Breastfeeding Debunked

As with any parenting topic, there is endless information about breastfeeding.  Some true.  Some not.  Let’s take a look at the commonly held myths about breastfeeding and set the record straight.

Myth #1: Nipples need to be toughened up

If anyone tells you to rub your nipples with a rough washcloth or any other abrasive while you’re pregnant to “prepare” your nipples, your first instinct is probably to scrunch your face in an uncomfortable expression.  Please, go with your gut and avoid this advice!  There is no need to prepare your nipples before breastfeeding begins.  If breastfeeding is painful, it’s an indication that something isn’t quite right.  Seek out a breastfeeding helper or lactation consultant to assess.  

Myth #2: I can’t breastfeed if I take medications

Many people breastfeed and safely take medications that they are prescribed.  Talk with a lactation consultant, your doctor, and your baby’s physician about the medications you’re taking.  The website is an invaluable resource that provides evidence-based information about breastfeeding and medications.  They can be reached via phone or chat to discuss specific medications and breastfeeding.

Myth #3: Breastmilk comes in all at once

Many people expect a magical day when all of a sudden milk is in their breast.  In fact, milk production begins at about 16 weeks gestation!  At the moment of your baby’s birth, there is already colostrum, the first milk, waiting for your baby.  Throughout the next few days, your body gets the signal to increase milk production from a drop in progesterone levels and your baby’s suckling at the breast.  Your milk gradually transitions in composition and volume.  Markedly around day 2-5 that volume increases to a point where the breastfeeding parent can notice a physical change in their breasts and in the baby’s pattern of swallowing.  This is typically what is referred to as milk “coming in,” but in reality milk has been coming in all along.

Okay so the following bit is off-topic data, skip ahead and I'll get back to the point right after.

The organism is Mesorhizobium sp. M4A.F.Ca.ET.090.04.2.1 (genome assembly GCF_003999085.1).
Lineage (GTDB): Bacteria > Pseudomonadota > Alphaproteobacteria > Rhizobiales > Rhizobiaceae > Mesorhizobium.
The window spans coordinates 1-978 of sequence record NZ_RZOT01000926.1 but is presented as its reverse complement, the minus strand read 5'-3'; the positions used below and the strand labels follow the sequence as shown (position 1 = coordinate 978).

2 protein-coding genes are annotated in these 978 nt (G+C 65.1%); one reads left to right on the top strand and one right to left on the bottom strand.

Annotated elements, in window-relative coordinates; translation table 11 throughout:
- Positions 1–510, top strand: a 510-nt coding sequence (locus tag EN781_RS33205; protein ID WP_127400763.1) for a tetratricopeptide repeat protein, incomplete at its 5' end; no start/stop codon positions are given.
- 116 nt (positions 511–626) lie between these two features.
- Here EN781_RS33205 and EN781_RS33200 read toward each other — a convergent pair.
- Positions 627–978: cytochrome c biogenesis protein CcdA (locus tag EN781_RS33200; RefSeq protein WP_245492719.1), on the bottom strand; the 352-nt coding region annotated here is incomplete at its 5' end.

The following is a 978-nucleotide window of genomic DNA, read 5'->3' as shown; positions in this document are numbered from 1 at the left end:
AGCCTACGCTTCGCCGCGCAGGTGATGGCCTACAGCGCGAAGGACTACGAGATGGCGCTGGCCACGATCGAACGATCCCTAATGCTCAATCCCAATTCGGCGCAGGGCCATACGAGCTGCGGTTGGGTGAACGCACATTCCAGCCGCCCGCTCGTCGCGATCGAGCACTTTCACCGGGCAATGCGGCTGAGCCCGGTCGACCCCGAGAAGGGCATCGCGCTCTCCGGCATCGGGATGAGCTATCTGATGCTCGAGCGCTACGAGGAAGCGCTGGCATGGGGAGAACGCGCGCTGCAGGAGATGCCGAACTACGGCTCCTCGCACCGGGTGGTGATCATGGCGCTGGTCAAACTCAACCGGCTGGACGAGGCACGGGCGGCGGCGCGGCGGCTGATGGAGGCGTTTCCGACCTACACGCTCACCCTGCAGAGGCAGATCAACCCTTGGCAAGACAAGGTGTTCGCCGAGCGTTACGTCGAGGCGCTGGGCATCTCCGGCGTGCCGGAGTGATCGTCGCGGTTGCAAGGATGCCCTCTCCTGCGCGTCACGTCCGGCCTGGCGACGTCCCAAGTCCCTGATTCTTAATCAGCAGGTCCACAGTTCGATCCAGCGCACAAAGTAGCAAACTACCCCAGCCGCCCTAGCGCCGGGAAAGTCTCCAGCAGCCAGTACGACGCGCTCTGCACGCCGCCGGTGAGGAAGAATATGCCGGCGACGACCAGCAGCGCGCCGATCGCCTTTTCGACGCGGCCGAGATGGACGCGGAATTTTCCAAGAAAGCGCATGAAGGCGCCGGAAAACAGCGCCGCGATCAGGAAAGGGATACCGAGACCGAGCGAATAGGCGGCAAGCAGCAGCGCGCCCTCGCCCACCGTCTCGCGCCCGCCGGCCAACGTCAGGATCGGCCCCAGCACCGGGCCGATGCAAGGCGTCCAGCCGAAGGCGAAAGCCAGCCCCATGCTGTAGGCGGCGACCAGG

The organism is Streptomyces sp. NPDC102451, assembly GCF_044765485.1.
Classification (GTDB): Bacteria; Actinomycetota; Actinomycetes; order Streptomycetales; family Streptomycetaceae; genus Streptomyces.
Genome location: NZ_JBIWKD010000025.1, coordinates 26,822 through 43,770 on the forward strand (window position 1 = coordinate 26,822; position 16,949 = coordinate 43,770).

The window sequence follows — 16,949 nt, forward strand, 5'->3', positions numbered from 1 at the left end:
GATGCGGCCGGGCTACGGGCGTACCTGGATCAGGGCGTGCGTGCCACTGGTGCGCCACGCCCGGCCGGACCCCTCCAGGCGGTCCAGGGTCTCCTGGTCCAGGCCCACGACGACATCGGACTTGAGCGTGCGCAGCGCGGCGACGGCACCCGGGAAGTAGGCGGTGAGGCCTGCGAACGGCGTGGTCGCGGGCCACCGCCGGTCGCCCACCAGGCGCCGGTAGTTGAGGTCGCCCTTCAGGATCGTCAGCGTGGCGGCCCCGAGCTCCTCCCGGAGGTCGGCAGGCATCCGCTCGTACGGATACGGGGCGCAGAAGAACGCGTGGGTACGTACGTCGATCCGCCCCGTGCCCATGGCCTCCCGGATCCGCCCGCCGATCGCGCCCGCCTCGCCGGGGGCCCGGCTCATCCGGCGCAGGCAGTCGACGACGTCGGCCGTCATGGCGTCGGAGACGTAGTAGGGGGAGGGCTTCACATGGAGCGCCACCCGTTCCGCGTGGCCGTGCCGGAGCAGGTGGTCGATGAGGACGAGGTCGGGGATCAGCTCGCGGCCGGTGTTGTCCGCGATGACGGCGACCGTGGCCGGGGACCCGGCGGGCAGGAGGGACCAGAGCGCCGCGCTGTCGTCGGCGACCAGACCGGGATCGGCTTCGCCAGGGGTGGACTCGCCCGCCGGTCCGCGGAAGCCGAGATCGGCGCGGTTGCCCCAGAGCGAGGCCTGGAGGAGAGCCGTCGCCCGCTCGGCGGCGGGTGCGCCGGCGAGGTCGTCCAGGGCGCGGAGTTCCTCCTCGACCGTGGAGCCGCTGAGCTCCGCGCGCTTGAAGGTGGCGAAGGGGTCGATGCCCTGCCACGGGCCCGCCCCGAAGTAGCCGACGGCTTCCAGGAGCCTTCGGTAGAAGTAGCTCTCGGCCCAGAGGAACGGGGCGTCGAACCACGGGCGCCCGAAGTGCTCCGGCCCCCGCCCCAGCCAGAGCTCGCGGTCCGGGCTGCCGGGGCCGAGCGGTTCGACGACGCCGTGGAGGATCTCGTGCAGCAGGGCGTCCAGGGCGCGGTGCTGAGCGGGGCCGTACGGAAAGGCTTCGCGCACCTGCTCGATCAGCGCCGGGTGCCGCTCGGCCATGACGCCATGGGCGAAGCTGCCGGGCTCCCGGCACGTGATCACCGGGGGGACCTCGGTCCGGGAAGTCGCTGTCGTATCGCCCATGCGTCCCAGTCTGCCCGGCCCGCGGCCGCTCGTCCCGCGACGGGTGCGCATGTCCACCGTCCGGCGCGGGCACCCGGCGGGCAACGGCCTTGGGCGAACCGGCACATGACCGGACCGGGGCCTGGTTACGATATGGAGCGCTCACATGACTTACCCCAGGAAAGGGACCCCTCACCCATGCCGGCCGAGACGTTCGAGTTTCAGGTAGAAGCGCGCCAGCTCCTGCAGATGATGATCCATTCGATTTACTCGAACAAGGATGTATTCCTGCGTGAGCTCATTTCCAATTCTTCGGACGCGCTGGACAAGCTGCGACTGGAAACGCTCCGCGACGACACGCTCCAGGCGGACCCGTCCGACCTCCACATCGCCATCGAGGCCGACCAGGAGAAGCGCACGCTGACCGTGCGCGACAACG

Myth #4: Breastmilk supply increases throughout your breastfeeding journey

Breastmilk volume increases until your baby is about 4-6 weeks of age.  At that point, daily breastmilk intake stabilizes, and your baby takes the same amount of milk from month one to six.  When solids are introduced, daily breastmilk intake decreases. 

Myth #5: Your baby will eat on a schedule  

You’ve probably heard that babies eat every 2-3 hours, but babies eat on a varied schedule, especially in the first few weeks.  Think of how your eating patterns change day-to-day and it just makes sense.  Instead of watching the clock, watch your baby for signs of hunger, even if it feels like they just breastfed.  You can’t go wrong offering the breast again. 


Photo courtesy of @breastfeeding.dietician



This article is for informational purposes only and is not intended to be a substitute for professional medical advice, diagnosis, or treatment. The views expressed in this article are the views of the expert and do not necessarily represent the views of Kudos.

About the author

Chelsea Johnson is a lactation consultant (IBCLC) and birth doula living in Pittsburgh with her husband and two children. After graduating college and spending 8 years in a corporate gig, Chelsea left to pursue her passion for helping new moms and babies navigate the joy, and often uncertainty, that accompanies pregnancy, breastfeeding, and postpartum recovery. Birth aside, Chelsea’s recipe for a perfect day includes hockey watching, bread baking and coffee drinking. To learn more about Chelsea, visit Birth Doulas of Pittsburgh:

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